Global Affairs warns against all travel to coronavirus-affected region in China

Global Affairs Canada is urging Canadians to avoid all travel to the Hubei province of China where the novel coronavirus orginated.

New advisory due to strict travel restrictions imposed to limit the spread of the disease

Travellers wear masks at Pearson airport arrivals, shortly after Toronto Public Health received notification of Canada's first presumptive confirmed case of coronavirus, in Toronto on January 25, 2020. (Carlos Osorio/Reuters)

Global Affairs Canada is urging Canadians to avoid all travel to the Hubei province of China where a new strain of coronavirus orginated.

The restriction includes the cities of Wuhan, Huanggang and Ezhoum, where Chinese authorities are clamping down on travel to limit the spread of the virus.

"We have increased our risk level for the province of Hubei. Avoid all travel to the province due to strict travel restrictions imposed to limit the spread of the novel coronavirus," Global Affairs announced on Twitter late Monday.

The previous travel advisory warned people against all non-essential travel to the region.

The development came after MPs voted to immediately recall the House of Commons health committee to discuss Canada's response to the new strain of coronavirus. Hearings are to begin Wednesday.

MPs passed a motion Monday — their first day back in the Commons after a six-week winter break — to receive briefings from federal officials on Canada's response to the outbreak in China.

Two cases reported in Canada

There are only two coronavirus cases in Canada right now: one confirmed case and a second presumed case.

The two individuals recently travelled to Wuhan, China — the epicentre of the outbreak — and returned to Toronto. The first patient — a man in his 50s — is in isolation at Sunnybrook Health Sciences Centre in Toronto and is now in stable condition. His wife, who is in self-isolation at home, is also now assumed to be infected.

Each case is "presumptive" until it is formally confirmed by the National Microbiology Laboratory in Winnipeg. 

Matt Jeneroux, the Conservative health critic who pushed for the quick committee hearings, said parliamentarians must be briefed as soon as possible so Canadians have all the facts about the novel virus.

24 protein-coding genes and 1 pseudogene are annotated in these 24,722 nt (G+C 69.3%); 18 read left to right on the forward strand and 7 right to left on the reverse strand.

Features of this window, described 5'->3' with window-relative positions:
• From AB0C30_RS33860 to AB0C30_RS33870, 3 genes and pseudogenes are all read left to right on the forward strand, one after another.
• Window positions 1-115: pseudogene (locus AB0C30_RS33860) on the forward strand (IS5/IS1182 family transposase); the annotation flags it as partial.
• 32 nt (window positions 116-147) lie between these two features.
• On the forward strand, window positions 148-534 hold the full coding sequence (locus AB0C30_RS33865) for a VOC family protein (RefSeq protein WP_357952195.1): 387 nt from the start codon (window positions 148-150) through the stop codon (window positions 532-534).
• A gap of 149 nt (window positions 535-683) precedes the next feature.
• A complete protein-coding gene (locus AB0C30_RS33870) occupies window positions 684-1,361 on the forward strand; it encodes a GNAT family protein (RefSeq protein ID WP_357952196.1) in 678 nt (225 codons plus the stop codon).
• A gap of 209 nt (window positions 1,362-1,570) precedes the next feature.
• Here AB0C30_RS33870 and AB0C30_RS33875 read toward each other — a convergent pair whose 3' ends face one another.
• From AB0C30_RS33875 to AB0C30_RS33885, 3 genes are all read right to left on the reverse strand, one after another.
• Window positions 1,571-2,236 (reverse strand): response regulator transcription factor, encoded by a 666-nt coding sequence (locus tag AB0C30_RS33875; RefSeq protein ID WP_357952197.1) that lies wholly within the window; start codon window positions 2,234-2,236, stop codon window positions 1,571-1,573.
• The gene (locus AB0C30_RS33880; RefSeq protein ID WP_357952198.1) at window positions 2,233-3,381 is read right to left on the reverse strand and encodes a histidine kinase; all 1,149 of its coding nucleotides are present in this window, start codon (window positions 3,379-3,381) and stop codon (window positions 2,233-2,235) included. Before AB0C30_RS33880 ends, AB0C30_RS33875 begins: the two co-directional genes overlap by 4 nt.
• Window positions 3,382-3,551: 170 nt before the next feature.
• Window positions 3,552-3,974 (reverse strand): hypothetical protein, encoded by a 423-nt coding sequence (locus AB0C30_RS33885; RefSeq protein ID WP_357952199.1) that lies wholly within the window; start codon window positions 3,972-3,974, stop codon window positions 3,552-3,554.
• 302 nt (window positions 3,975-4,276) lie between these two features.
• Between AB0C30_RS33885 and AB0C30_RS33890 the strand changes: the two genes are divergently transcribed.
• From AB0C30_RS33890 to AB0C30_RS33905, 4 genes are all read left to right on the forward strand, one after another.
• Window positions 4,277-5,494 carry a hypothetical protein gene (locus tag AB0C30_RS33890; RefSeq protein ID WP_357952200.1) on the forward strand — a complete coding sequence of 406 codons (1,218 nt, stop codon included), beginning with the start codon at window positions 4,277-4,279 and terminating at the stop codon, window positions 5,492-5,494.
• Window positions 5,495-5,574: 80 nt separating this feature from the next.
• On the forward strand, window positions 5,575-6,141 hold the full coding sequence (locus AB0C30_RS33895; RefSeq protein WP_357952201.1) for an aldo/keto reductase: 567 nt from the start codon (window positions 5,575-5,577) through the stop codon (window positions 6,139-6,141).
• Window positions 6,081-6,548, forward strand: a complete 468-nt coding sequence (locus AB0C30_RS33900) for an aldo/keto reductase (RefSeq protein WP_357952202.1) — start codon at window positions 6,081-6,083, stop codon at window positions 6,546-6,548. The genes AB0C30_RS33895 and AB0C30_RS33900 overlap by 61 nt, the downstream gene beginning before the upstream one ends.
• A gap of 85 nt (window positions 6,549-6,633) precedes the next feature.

"While the government has said risk remains low in Canada, Canadians want to know what is being done at the border to ensure infected individuals are being identified, what is being done to help Canadians currently in China and what are the federal government's responsibilities and next steps in addressing a potential outbreak," he said in a media statement.

Hajdu says Canadian health information system working well

2 years ago
Duration 0:35
Federal Health Minister Patty Hajdu spoke with reporters after Question Period on Monday

The first Canadian patient experienced symptoms on board China Southern Airlines Flight CZ311, but apparently he did not immediately report them. Health officials are now tracing fellow passengers who were seated close to the patient — in a two-metre radius — to determine if others were affected.

Ontario health officials said Monday another 19 people in the province are also under investigation for possible infection.

Officials working collaboratively

Federal Health Minister Patty Hajdu said officials at all levels of government have been working collaboratively to limit the spread of the virus. She did not provide any figures on how many people are being monitored for possible infection outside of Ontario, or how many Canadians are ill and still in China.

Hajdu insisted again that the risk of infection and an outbreak in Canada remains low.

"Part of the challenge is in communicating in an effective way to Canadians through the media, through other measures, that the risk is low," she said. "I think that is the primary message that I want to give Canadians: the risk of contracting coronavirus is low."


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